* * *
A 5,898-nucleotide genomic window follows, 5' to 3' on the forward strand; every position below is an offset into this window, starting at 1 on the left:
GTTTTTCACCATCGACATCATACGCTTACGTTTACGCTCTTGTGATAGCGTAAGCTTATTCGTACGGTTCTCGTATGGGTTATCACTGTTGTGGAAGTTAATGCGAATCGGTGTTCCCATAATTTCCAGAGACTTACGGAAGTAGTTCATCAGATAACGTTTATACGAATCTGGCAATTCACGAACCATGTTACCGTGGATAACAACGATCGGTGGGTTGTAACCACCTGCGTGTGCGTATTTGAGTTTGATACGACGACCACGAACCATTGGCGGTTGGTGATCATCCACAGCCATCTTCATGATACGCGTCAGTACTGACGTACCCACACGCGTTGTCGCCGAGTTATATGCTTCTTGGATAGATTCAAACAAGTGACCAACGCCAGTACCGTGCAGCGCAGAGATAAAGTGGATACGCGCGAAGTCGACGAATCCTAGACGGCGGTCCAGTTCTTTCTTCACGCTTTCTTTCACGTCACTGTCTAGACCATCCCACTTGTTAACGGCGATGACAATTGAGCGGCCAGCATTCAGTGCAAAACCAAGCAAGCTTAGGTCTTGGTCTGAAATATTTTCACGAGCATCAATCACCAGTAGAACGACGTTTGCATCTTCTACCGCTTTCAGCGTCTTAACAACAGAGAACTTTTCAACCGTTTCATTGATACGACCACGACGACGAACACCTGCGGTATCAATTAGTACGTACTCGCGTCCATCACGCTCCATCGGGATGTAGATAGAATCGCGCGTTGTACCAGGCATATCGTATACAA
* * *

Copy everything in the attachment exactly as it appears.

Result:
A 5,898-nucleotide genomic window follows, 5' to 3' on the forward strand; every position below is an offset into this window, starting at 1 on the left:
GTTTTTCACCATCGACATCATACGCTTACGTTTACGCTCTTGTGATAGCGTAAGCTTATTCGTACGGTTCTCGTATGGGTTATCACTGTTGTGGAAGTTAATGCGAATCGGTGTTCCCATAATTTCCAGAGACTTACGGAAGTAGTTCATCAGATAACGTTTATACGAATCTGGCAATTCACGAACCATGTTACCGTGGATAACAACGATCGGTGGGTTGTAACCACCTGCGTGTGCGTATTTGAGTTTGATACGACGACCACGAACCATTGGCGGTTGGTGATCATCCACAGCCATCTTCATGATACGCGTCAGTACTGACGTACCCACACGCGTTGTCGCCGAGTTATATGCTTCTTGGATAGATTCAAACAAGTGACCAACGCCAGTACCGTGCAGCGCAGAGATAAAGTGGATACGCGCGAAGTCGACGAATCCTAGACGGCGGTCCAGTTCTTTCTTCACGCTTTCTTTCACGTCACTGTCTAGACCATCCCACTTGTTAACGGCGATGACAATTGAGCGGCCAGCATTCAGTGCAAAACCAAGCAAGCTTAGGTCTTGGTCTGAAATATTTTCACGAGCATCAATCACCAGTAGAACGACGTTTGCATCTTCTACCGCTTTCAGCGTCTTAACAACAGAGAACTTTTCAACCGTTTCATTGATACGACCACGACGACGAACACCTGCGGTATCAATTAGTACGTACTCGCGTCCATCACGCTCCATCGGGATGTAGATAGAATCGCGCGTTGTACCAGGCATATCGTATACAA